The book of Proverbs belongs to a genre of Biblical writing known as the Wisdom Literature. Proverbs belongs with Psalms, Ecclesiastes, Song of Songs (Song of Solomon), Job, and Sirach or sometimes known as Ecclesiasticus. Although adapted to Jewish issues and concerns Wisdom literature is not Hebrew in origin. Similar material is also found in Egyptian and Babylonian sources.
Wisdom focuses on the challenge to live life skillfully in a spirit of enquiry and wonder. In the face of suffering, Wisdom is unsatisfied by the conventional answer: because God wills it. Wisdom challenges suffering and the apparent futile and fleeting nature of life and says: yes, but why?
Wisdom presents a complex and multilayered worldview – sitting in tension with more conventional biblical voices. We see this tension playing out again and again throughout Proverbs, Psalms, Job, Ecclesiastes, and Sirach. Personified in the feminine – Wisdom expresses the feminine principle – the anima of the divine – later to find an echo in the Christian understanding of the Holy Spirit – the pneuma – the breath of God. The Greek term for Wisdom is sophia. Sophia, expressing creation’s feminine principle has been affectionately known in English literature as Lady Wisdom.
Proverbs 31, enumerating the qualities of the good wife appears to have been written as the inspired utterances of the Queen-Mother for her son, King Lemuel (identity unknown) in his search for the ideal spouse. Thus, the depiction of the capable wife found from verse 10 onwards is in its original context a description of the ideal virtues to be found in a great queen. It is definitely NOT a description of the virtues of ordinary wifeliness which the patriarchal tradition of Jewish and Christian interpretation has embraced.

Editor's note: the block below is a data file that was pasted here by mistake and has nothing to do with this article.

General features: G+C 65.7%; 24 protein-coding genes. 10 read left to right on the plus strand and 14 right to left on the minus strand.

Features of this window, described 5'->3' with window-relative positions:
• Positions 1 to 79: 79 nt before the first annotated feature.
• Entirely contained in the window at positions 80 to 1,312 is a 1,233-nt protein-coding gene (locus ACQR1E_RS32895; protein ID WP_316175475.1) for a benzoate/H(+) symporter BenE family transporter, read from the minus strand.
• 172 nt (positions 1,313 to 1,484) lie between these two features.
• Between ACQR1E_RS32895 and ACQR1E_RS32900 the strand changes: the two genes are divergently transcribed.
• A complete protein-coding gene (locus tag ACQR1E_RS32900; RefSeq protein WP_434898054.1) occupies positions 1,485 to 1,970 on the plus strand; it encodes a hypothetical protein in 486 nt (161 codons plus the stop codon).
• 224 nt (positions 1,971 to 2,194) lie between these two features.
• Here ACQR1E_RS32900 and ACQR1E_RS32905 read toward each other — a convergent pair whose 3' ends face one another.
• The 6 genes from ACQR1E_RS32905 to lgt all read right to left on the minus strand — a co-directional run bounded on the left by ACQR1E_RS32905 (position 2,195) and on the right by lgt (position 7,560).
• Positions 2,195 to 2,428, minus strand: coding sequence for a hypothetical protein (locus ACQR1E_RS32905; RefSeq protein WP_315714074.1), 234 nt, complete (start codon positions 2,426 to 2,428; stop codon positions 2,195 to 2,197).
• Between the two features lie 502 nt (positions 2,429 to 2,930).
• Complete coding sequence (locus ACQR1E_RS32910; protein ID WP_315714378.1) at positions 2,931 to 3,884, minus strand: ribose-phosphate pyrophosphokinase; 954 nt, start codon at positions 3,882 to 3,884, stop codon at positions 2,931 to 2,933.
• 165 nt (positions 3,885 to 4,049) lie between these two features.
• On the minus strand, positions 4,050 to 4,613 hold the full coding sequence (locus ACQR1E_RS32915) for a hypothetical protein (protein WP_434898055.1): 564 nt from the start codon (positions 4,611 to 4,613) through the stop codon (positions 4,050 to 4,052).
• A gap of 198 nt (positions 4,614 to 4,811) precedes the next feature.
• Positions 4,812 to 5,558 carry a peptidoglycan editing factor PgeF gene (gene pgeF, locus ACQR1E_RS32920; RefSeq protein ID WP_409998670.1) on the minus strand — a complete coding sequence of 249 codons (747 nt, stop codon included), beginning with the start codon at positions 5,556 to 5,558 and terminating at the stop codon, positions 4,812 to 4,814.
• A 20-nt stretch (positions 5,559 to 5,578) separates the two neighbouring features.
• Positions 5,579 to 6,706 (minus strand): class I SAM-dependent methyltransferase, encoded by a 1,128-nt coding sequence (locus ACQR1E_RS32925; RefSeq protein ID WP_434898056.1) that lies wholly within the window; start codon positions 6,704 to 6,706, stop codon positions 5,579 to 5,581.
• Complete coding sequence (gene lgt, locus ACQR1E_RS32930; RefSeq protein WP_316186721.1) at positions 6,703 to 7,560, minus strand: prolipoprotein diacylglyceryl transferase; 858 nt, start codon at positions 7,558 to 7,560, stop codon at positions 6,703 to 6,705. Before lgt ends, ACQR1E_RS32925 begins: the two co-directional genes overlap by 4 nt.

Last week I stressed the importance of words. Words matter! This week I want to draw attention to two Hebrew words isshah and chayil.
All wives are women but not all women are wives. In the word isshah, ancient Hebrew does not distinguish between wife and woman. In English, as well as other languages with Germanic roots, isshah has been rendered as wife. The difficulty here is that this is an interpretive gloss which reflects the patriarchal bias. All wives are women but not all women are wives. But in patriarchy, that is, the social structures headed by the father and privileging the power and status of men over women – that all wives are women but not all women are wives becomes all women may not yet be wives – emphasis on the yet. The essence of womanhood is to be fulfilled only through becoming a wife. Hence Proverbs 31’s traditional interpretation as a hymn of praise extoling the attributes of the good wife.
English translators have for 500 years struggled with the Hebrew word Chayil – variously translating it as good, virtuous, valiant, or as the NRSV does – capable. Yet, all these translations miss chayil’s clearest meaning of warrior-like. There is quite a difference when verse 10 if instead of a capable wife, who can find we read a warrior-like – strong woman – who can find? Wouldn’t this introduce a novel twist to The Handwife’s Tale let alone challenge Evangelical notions of male headship?